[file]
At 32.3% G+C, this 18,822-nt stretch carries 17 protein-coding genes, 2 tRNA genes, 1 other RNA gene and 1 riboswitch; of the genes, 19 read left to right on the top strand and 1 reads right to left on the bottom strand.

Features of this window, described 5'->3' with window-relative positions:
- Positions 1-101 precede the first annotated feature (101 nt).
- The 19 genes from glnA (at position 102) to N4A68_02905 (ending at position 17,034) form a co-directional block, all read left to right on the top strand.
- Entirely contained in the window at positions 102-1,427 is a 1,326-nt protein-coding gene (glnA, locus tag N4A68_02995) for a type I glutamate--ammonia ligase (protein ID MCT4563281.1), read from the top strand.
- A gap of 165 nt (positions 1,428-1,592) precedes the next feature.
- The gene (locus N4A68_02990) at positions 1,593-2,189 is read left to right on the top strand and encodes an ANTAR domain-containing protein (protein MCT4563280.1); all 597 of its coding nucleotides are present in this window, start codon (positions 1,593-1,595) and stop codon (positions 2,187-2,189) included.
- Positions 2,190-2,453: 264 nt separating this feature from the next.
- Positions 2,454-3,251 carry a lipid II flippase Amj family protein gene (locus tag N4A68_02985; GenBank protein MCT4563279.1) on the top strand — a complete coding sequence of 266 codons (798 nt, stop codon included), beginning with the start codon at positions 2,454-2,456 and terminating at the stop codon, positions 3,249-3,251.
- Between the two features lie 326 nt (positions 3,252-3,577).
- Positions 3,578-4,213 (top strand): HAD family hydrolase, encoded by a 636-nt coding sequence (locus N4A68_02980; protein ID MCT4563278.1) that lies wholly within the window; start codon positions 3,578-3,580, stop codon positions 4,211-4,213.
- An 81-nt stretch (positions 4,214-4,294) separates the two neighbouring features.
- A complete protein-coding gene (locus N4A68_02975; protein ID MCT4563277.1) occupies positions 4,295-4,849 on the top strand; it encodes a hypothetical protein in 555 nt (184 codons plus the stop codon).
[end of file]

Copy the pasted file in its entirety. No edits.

At 32.3% G+C, this 18,822-nt stretch carries 17 protein-coding genes, 2 tRNA genes, 1 other RNA gene and 1 riboswitch; of the genes, 19 read left to right on the top strand and 1 reads right to left on the bottom strand.

Features of this window, described 5'->3' with window-relative positions:
- Positions 1-101 precede the first annotated feature (101 nt).
- The 19 genes from glnA (at position 102) to N4A68_02905 (ending at position 17,034) form a co-directional block, all read left to right on the top strand.
- Entirely contained in the window at positions 102-1,427 is a 1,326-nt protein-coding gene (glnA, locus tag N4A68_02995) for a type I glutamate--ammonia ligase (protein ID MCT4563281.1), read from the top strand.
- A gap of 165 nt (positions 1,428-1,592) precedes the next feature.
- The gene (locus N4A68_02990) at positions 1,593-2,189 is read left to right on the top strand and encodes an ANTAR domain-containing protein (protein MCT4563280.1); all 597 of its coding nucleotides are present in this window, start codon (positions 1,593-1,595) and stop codon (positions 2,187-2,189) included.
- Positions 2,190-2,453: 264 nt separating this feature from the next.
- Positions 2,454-3,251 carry a lipid II flippase Amj family protein gene (locus tag N4A68_02985; GenBank protein MCT4563279.1) on the top strand — a complete coding sequence of 266 codons (798 nt, stop codon included), beginning with the start codon at positions 2,454-2,456 and terminating at the stop codon, positions 3,249-3,251.
- Between the two features lie 326 nt (positions 3,252-3,577).
- Positions 3,578-4,213 (top strand): HAD family hydrolase, encoded by a 636-nt coding sequence (locus N4A68_02980; protein ID MCT4563278.1) that lies wholly within the window; start codon positions 3,578-3,580, stop codon positions 4,211-4,213.
- An 81-nt stretch (positions 4,214-4,294) separates the two neighbouring features.
- A complete protein-coding gene (locus N4A68_02975; protein ID MCT4563277.1) occupies positions 4,295-4,849 on the top strand; it encodes a hypothetical protein in 555 nt (184 codons plus the stop codon).